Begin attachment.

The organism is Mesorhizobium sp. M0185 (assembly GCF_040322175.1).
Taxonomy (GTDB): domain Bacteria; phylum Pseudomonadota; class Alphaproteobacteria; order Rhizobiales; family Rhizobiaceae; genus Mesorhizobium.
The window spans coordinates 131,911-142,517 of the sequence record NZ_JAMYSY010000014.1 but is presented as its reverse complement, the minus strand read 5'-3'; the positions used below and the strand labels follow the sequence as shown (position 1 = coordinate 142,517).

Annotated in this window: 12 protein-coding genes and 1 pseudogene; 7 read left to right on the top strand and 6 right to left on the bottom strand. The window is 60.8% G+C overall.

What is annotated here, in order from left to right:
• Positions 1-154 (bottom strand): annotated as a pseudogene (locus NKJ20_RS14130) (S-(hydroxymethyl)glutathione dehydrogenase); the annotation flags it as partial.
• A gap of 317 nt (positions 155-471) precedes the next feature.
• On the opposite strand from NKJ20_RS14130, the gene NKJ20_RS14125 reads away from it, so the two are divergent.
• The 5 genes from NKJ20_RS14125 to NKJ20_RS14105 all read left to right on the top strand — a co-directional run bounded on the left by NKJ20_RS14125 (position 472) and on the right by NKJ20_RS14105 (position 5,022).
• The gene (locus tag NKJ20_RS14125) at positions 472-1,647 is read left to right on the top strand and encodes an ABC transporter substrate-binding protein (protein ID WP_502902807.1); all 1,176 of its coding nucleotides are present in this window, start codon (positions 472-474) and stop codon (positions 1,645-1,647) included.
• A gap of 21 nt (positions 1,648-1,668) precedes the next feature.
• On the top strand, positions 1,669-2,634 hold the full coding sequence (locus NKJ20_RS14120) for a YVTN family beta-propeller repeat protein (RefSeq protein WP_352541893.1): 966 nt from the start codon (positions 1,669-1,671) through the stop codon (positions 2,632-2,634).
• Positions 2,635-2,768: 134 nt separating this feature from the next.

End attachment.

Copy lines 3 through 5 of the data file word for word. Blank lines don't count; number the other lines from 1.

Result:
The window spans coordinates 131,911-142,517 of the sequence record NZ_JAMYSY010000014.1 but is presented as its reverse complement, the minus strand read 5'-3'; the positions used below and the strand labels follow the sequence as shown (position 1 = coordinate 142,517).

Annotated in this window: 12 protein-coding genes and 1 pseudogene; 7 read left to right on the top strand and 6 right to left on the bottom strand. The window is 60.8% G+C overall.

What is annotated here, in order from left to right: